WASHINGTON, June 11 (Reuters) – Former U.S. Attorney General William Barr defended the 37-count indictment filed against Donald Trump by special counsel Jack Smith on Sunday. “He’s toast.”
“I was shocked at the level of sensitivity of these documents and how many there were, … and I think it’s a solid number that he intentionally kept those documents under the Espionage Act,” said Barr, who served under Trump. Fox News Sunday.”
“If even half of that is true, he’s toast.”
Barr’s comments, which served as Trump’s attorney general from February 2019 to December 2020, are notable, and many prominent Republicans have been reluctant to criticize incumbent Republican frontrunner White in the 2024 election. domestic breed.
Trump responded to Barr’s comments with criticism and insults. Describing Barr as a “lazy” and “weak” attorney general, Trump said on his social media site Truth Social that he only made the comments out of displeasure and that they were misinformation. “Turn off Fox News when ‘Cutless Pig’ is on,” Trump said.
The former president appeared in federal court in Miami on Tuesday, charged under the Espionage Act with willful retention of highly sensitive national security records, obstruction of justice, making false statements, conspiracy and concealment.
Trump told Politico on Saturday that he would continue his presidential campaign even if he was convicted in the case, saying, “I will never quit.”
He plans to make comments at his Bedminster, New York, golf club at 8:15pm (0015 GMT Wednesday), his presidential campaign said.
Meanwhile, hundreds of pro-Trump supporters traveled in a caravan from Miami to Palm Beach on Sunday to show their support for the former president, as has been done on several occasions since he left office.
Cars decorated with American flags and placards carrying pro-Trump slogans made the 80-mile (130-km) journey, making noise most of the way, before meeting in the parking lot of a Palm Beach grocery store for the rally.
Of the 37 counts against Trump, 31 of them relate to classified and top-secret documents he kept after he left the White House in early 2021.
The indictment alleges that Trump improperly stored the documents at his home in Palm Beach, Florida, refused to turn them over to the government and tried to hide them from the FBI and his own attorney after a grand jury subpoenaed him. He demanded that all records with classified marks be turned over.
His attorney, Alina Hubba, who is not representing him in the case, told “Fox News Sunday” that Trump is innocent of the charges and plans to vigorously defend himself in the case.
In the past, Barr has been a staunch defender of Trump, appointing his own special counsel to investigate whether the FBI improperly opened an investigation into Trump’s 2016 presidential campaign based on flimsy evidence.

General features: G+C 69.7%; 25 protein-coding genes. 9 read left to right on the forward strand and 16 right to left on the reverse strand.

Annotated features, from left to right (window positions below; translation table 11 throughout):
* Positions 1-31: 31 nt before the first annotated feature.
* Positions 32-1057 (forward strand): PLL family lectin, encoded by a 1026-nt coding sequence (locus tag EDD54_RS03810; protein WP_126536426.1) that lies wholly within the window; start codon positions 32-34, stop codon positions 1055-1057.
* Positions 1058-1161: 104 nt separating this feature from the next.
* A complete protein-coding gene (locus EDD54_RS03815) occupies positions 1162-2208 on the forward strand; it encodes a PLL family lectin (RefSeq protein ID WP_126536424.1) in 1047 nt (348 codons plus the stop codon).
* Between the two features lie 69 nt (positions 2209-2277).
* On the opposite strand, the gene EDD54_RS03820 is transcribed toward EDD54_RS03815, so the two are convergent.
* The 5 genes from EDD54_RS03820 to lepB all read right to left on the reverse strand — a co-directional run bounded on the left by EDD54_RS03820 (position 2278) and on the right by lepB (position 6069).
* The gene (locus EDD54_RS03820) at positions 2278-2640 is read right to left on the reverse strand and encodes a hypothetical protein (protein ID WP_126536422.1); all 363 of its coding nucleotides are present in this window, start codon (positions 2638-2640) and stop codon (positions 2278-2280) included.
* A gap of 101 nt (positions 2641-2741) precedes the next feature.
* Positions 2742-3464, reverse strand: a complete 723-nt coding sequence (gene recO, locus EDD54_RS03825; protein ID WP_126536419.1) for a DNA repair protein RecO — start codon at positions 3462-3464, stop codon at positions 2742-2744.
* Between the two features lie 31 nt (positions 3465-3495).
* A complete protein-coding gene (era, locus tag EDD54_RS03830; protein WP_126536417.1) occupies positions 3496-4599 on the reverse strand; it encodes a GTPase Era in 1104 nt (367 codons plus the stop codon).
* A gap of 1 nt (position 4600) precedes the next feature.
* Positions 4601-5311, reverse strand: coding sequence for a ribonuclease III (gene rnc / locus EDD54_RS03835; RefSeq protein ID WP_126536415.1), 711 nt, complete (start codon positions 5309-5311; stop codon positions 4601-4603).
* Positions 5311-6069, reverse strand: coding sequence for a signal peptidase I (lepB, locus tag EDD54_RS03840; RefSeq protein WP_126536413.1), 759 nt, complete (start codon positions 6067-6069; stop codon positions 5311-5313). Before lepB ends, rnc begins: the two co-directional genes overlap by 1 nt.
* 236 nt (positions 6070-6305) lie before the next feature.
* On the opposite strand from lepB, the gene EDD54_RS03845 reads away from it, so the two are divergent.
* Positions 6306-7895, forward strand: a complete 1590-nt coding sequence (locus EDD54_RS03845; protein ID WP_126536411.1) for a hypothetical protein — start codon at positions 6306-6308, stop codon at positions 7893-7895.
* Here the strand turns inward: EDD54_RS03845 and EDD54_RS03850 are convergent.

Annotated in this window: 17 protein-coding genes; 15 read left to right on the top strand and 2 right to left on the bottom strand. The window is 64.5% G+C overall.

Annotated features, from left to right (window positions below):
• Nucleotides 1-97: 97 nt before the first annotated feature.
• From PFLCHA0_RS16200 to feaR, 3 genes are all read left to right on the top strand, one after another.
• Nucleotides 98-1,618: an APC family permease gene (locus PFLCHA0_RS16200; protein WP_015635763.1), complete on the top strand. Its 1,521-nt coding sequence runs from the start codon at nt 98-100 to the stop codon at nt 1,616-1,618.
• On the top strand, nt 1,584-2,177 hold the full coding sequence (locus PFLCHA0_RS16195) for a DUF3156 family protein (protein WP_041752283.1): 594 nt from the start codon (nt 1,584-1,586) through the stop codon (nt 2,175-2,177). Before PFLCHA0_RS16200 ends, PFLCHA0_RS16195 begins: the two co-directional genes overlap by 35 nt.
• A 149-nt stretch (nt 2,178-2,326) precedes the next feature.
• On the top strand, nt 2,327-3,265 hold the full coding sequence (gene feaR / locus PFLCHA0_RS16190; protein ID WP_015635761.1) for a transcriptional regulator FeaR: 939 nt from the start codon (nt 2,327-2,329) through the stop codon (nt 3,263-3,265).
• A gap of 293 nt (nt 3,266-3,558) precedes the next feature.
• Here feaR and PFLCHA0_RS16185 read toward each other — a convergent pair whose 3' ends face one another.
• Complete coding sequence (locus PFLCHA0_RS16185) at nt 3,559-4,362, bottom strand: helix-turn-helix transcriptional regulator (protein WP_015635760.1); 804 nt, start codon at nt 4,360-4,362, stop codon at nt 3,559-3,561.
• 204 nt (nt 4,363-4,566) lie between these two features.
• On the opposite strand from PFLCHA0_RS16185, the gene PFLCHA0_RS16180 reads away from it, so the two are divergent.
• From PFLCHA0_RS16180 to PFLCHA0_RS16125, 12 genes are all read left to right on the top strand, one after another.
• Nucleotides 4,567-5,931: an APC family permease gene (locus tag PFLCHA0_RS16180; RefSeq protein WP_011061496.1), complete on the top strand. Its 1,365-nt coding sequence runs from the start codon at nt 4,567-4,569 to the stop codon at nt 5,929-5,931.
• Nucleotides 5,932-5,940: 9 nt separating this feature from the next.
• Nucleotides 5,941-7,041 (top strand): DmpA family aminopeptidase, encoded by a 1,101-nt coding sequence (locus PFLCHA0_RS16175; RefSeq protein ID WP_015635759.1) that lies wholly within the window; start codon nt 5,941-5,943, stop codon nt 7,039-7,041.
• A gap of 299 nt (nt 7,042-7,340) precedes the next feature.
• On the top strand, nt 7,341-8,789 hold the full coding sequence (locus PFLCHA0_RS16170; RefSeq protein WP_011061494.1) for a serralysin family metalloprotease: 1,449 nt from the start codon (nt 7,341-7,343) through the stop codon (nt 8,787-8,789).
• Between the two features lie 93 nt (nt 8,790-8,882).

But toward the end of his tenure, Barr’s views on Trump weakened after the former president tried to pressure the Justice Department to launch fraudulent voter fraud investigations in an unsuccessful attempt to overturn the results of the 2020 presidential election.
Not ‘Personal Papers’
Trump has previously defended his retention of classified records, saying he classified them while in office without evidence — a claim repeated by his allies.
U.S. House Judiciary Committee Chairman Jim Jordan said Sunday on CNN’s “State of the Union” program whether he had any evidence to back up Trump’s claim.
However, Trump’s lawyers have declined to repeat that argument in their court filings in previous cases involving the FBI’s search of his Florida home, and the indictment includes evidence that Trump knew he was retaining highly classified records.
“As president, I could have classified it,” the indictment quoted Trump as saying about a military document he was allegedly shown during a July 2021 meeting at a New Jersey golf club. “Now I can’t, you know, because it’s still a secret.”
Trump and his allies have separately tried to argue that the records at the center of the case are private in nature and covered by the Presidential Records Act.
“He has every right to keep classified documents under the Presidential Records Act,” Hubba told Fox News Sunday.
But Barr said the claim that the documents were Trump’s personal records was “ridiculous on its face.”
He said the records cited in the indictment were “official records” produced by government intelligence agencies and were therefore the property of the US government.
“Defense Department documents about war plans or our capabilities to attack another country are not Donald J. Trump’s personal documents in any universe,” he said.
Sarah N. The Lynch Report; Additional reporting by Brad Brooks in Lubbock, Texas, Arshad Mohammad in St. Paul, Minnesota, and Rami Ayyub and Humera Pamuk in Washington; Editing by Mary Milligan, Paul Simao, and Marguerita Choi
Our Standards: Thomson Reuters Trust Principles.
Sarah N. Lynch is Reuters’ lead reporter covering the U.S. Justice Department outside of Washington, D.C. During his time at the Beatle, he covered the Mueller report and all that used federal agents to quell protesters in the wake of the George Floyd protest. The department’s cases follow the murder, the widespread spread of COVID-19 in prisons, and the Jan. 6 attack on the U.S. Capitol.